Georgetown will get three new pumps being procured by the Ministry of Agriculture to better manage the city’s drainage.
Minister of Agriculture Noel Holder Tuesday announced that the Government had decided to take over management of the City’s main drainage canals and three mobile drainage pumps being procured through Indian funding will be placed at the Sussex Street, Church Street and Ruimveldt canals to clear the outfall channels.
Holder said Cabinet deliberated on the entire drainage and irrigation situation in Guyana and instructed that a sub-committee of three Ministers be convened to address the issue.
The committee was chaired by Holder and included the Minister of Public Infrastructure and the Minister of Communities.
It was tasked with recommending the best way to manage drainage on the coast.
Cabinet approved the recommendations of the committee, which virtually gave the responsibility of not only declared but undeclared drainage to the National Drainage and Irrigation Authority (NDIA); this includes the primary drainage in the Georgetown area.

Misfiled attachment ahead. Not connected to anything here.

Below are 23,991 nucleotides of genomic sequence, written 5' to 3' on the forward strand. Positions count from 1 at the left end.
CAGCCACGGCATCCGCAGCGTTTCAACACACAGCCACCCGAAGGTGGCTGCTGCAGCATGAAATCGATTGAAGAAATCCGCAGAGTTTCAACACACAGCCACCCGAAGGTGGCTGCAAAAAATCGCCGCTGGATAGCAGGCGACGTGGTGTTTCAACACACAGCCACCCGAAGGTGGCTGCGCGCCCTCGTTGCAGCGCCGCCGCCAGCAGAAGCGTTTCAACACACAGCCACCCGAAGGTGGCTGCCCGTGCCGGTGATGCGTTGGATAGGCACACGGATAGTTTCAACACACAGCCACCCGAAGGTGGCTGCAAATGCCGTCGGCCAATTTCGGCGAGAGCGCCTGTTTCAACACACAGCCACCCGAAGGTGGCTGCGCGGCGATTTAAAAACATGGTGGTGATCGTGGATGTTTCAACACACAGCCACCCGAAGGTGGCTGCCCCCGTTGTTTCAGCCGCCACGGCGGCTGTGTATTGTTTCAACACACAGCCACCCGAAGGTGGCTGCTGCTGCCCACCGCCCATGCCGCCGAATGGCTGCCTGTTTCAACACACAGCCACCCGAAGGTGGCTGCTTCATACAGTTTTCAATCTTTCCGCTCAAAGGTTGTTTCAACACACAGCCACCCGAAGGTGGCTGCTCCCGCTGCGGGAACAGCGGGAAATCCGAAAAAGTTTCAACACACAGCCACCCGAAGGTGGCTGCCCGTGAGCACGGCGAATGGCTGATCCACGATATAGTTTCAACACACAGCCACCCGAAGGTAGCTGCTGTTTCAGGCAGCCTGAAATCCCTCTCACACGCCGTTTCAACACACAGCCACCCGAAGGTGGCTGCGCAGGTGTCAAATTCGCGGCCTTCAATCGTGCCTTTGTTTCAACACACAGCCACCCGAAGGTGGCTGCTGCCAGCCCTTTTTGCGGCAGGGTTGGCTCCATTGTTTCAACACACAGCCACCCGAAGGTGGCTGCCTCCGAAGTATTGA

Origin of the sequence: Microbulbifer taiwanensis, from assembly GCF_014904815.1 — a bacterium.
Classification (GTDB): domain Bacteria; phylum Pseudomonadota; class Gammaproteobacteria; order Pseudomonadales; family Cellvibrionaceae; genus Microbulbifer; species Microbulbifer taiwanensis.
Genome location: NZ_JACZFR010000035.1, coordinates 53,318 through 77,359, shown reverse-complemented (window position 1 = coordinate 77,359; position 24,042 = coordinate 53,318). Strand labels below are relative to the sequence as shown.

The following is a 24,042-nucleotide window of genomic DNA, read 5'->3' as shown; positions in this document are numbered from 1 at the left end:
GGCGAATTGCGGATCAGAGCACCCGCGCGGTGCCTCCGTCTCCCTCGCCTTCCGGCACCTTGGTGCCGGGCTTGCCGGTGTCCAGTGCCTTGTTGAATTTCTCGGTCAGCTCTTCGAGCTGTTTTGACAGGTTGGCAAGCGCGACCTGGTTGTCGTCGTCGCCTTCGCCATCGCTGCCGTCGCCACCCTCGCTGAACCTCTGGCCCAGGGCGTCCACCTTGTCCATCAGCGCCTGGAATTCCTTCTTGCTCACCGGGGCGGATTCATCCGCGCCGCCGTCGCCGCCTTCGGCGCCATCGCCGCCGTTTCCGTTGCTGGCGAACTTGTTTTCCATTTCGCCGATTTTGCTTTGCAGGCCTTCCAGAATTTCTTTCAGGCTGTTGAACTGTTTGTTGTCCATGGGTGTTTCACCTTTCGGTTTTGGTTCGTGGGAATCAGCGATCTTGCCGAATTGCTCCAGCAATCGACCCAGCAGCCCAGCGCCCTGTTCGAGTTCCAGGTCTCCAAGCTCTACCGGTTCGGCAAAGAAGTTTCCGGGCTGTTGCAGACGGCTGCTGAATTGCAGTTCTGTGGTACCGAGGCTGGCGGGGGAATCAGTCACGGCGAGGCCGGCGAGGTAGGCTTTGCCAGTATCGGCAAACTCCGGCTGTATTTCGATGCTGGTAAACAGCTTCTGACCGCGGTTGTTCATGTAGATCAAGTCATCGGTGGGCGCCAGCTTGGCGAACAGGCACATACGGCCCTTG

As a result, Holder said all the main canals in the city will come under NDIA from January 1, 2018; City Hall will continue to manage drainage for the city’s internal wards.
Holder said the new arrangement should see tremendous improvement in drainage for Georgetown and the entire coast.
The drainage pumps for Georgetown is part of a larger US$3.6 million project to improve drainage in Georgetown and other areas. Fixed drainage pumps will be placed at Hampton Court and Devonshire Castle on the Essequibo Coast, Den Amstel on the West Coast of Demerara, and Hope, Nootenzuil and Mora Point on the East Coast of Demerara and Rose Hall in Berbice.